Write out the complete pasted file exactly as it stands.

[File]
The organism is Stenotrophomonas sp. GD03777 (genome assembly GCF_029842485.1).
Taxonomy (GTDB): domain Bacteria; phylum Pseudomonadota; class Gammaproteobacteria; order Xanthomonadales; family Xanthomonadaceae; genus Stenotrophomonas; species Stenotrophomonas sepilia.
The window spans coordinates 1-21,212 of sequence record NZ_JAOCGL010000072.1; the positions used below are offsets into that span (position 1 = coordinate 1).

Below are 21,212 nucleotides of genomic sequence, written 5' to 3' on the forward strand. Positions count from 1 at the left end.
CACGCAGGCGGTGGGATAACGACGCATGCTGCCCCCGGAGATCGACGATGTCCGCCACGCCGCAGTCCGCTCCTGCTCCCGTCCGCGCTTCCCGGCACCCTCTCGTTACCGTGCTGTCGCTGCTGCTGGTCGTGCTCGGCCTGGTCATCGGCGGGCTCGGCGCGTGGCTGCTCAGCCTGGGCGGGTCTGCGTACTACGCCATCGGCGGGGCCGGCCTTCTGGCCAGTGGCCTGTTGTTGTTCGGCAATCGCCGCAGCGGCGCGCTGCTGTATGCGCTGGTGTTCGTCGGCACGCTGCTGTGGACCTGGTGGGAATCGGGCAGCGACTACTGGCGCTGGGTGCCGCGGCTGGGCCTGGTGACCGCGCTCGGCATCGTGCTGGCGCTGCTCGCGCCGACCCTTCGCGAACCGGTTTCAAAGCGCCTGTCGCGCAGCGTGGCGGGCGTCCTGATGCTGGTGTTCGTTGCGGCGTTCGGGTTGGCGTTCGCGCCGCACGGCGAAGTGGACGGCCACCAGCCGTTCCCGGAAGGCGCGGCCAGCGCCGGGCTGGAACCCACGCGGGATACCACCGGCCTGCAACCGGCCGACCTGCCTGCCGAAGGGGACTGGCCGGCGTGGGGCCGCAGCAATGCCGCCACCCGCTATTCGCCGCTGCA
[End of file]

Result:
The organism is Stenotrophomonas sp. GD03777 (genome assembly GCF_029842485.1).
Taxonomy (GTDB): domain Bacteria; phylum Pseudomonadota; class Gammaproteobacteria; order Xanthomonadales; family Xanthomonadaceae; genus Stenotrophomonas; species Stenotrophomonas sepilia.
The window spans coordinates 1-21,212 of sequence record NZ_JAOCGL010000072.1; the positions used below are offsets into that span (position 1 = coordinate 1).

Below are 21,212 nucleotides of genomic sequence, written 5' to 3' on the forward strand. Positions count from 1 at the left end.
CACGCAGGCGGTGGGATAACGACGCATGCTGCCCCCGGAGATCGACGATGTCCGCCACGCCGCAGTCCGCTCCTGCTCCCGTCCGCGCTTCCCGGCACCCTCTCGTTACCGTGCTGTCGCTGCTGCTGGTCGTGCTCGGCCTGGTCATCGGCGGGCTCGGCGCGTGGCTGCTCAGCCTGGGCGGGTCTGCGTACTACGCCATCGGCGGGGCCGGCCTTCTGGCCAGTGGCCTGTTGTTGTTCGGCAATCGCCGCAGCGGCGCGCTGCTGTATGCGCTGGTGTTCGTCGGCACGCTGCTGTGGACCTGGTGGGAATCGGGCAGCGACTACTGGCGCTGGGTGCCGCGGCTGGGCCTGGTGACCGCGCTCGGCATCGTGCTGGCGCTGCTCGCGCCGACCCTTCGCGAACCGGTTTCAAAGCGCCTGTCGCGCAGCGTGGCGGGCGTCCTGATGCTGGTGTTCGTTGCGGCGTTCGGGTTGGCGTTCGCGCCGCACGGCGAAGTGGACGGCCACCAGCCGTTCCCGGAAGGCGCGGCCAGCGCCGGGCTGGAACCCACGCGGGATACCACCGGCCTGCAACCGGCCGACCTGCCTGCCGAAGGGGACTGGCCGGCGTGGGGCCGCAGCAATGCCGCCACCCGCTATTCGCCGCTGCA